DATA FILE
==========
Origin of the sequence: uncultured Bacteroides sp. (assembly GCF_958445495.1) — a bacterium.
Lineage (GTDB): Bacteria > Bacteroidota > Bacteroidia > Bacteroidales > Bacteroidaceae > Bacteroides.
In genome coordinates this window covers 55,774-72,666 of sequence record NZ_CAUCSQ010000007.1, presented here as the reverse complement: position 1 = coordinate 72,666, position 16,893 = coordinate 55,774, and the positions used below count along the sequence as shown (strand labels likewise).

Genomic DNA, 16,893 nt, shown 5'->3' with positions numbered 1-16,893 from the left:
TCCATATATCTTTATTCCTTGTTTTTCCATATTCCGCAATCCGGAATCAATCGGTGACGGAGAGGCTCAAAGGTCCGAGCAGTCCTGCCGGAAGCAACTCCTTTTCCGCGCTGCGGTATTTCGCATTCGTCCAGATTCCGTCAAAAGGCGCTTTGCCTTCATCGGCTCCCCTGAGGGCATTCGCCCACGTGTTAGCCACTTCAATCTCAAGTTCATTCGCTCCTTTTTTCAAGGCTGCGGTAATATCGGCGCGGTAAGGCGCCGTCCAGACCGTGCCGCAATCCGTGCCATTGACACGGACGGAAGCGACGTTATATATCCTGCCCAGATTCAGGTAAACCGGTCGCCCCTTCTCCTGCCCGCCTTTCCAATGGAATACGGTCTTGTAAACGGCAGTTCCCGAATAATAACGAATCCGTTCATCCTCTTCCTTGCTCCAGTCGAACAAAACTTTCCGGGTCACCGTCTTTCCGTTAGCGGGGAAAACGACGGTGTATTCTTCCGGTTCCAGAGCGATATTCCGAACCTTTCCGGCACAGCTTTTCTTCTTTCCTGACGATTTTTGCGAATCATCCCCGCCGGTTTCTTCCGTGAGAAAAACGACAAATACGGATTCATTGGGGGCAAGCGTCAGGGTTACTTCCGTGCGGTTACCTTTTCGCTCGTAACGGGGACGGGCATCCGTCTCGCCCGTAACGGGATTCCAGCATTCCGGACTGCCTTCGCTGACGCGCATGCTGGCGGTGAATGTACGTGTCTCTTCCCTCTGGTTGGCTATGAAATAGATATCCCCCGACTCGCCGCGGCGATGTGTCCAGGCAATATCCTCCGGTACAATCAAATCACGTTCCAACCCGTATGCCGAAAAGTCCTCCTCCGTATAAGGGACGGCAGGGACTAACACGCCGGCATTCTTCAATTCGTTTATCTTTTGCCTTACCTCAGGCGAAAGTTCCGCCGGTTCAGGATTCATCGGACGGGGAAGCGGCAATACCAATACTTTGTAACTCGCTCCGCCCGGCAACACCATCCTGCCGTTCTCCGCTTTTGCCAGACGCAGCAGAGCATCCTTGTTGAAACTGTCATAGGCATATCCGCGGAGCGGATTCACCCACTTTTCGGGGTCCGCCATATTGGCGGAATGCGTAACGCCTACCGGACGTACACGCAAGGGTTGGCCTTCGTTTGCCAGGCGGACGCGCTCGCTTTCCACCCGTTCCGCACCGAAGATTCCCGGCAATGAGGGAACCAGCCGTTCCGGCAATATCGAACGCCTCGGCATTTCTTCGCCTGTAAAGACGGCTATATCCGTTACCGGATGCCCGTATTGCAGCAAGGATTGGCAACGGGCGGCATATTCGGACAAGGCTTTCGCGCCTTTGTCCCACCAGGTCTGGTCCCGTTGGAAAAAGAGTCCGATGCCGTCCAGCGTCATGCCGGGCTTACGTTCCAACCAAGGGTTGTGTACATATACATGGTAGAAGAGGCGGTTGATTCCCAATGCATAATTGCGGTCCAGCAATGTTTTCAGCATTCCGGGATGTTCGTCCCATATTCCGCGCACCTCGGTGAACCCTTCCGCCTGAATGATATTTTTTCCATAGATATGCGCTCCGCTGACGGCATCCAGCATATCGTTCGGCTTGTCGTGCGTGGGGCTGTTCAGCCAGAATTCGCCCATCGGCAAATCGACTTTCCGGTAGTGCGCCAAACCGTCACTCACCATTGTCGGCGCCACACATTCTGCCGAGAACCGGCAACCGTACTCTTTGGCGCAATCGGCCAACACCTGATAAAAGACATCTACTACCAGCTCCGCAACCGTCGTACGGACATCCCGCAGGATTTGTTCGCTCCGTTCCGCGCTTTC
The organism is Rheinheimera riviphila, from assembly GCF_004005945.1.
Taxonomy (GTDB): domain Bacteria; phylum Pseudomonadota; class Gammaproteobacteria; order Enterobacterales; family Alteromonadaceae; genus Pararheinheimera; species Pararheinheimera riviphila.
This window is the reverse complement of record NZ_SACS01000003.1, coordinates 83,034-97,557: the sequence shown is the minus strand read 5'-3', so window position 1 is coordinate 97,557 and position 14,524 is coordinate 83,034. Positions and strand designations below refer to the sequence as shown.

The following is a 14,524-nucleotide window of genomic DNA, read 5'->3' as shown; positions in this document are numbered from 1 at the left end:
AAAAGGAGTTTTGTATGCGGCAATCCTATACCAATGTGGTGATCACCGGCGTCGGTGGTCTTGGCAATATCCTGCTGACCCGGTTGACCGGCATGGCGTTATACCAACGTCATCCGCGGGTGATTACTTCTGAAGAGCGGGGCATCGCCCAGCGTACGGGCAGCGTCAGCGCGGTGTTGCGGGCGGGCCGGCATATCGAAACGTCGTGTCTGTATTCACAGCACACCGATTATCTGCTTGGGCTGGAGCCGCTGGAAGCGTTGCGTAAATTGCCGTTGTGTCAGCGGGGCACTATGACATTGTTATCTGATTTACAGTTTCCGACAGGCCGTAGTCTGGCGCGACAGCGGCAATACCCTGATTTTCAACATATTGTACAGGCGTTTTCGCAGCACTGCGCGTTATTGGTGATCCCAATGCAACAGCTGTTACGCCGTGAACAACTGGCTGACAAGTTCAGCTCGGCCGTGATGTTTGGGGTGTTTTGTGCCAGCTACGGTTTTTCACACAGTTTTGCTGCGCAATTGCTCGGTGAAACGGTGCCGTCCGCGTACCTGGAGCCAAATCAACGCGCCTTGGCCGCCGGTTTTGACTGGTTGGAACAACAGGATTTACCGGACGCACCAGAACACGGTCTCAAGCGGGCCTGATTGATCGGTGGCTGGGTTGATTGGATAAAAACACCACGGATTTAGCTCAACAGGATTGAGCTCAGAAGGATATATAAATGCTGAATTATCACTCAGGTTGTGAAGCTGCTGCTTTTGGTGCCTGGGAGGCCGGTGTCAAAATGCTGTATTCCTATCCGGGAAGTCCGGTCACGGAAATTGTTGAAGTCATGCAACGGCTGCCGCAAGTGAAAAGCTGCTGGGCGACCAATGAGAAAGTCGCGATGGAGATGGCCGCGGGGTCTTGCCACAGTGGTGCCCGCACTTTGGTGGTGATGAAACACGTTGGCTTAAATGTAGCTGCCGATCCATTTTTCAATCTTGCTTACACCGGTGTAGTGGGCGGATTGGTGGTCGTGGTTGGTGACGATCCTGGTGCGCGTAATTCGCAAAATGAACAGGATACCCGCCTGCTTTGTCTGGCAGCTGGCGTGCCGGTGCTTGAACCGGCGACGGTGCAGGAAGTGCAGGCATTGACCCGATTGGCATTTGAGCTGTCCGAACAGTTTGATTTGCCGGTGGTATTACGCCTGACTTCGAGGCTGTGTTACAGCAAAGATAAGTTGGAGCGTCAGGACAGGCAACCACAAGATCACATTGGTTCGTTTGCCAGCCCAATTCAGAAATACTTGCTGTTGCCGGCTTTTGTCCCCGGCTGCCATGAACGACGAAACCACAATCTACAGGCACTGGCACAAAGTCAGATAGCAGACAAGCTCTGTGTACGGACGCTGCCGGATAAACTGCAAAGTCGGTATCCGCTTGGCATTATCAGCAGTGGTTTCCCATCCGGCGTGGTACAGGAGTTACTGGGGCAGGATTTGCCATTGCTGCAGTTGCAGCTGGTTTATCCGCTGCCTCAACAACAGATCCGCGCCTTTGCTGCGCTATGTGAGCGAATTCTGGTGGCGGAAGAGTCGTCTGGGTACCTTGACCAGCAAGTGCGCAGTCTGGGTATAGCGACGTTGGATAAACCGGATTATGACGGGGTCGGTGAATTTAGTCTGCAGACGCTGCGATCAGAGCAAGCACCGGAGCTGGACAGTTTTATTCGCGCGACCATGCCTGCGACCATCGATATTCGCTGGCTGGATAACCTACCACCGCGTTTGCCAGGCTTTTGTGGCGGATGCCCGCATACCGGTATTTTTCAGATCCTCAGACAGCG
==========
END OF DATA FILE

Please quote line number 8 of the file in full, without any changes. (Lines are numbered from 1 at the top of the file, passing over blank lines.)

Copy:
This window is the reverse complement of record NZ_SACS01000003.1, coordinates 83,034-97,557: the sequence shown is the minus strand read 5'-3', so window position 1 is coordinate 97,557 and position 14,524 is coordinate 83,034. Positions and strand designations below refer to the sequence as shown.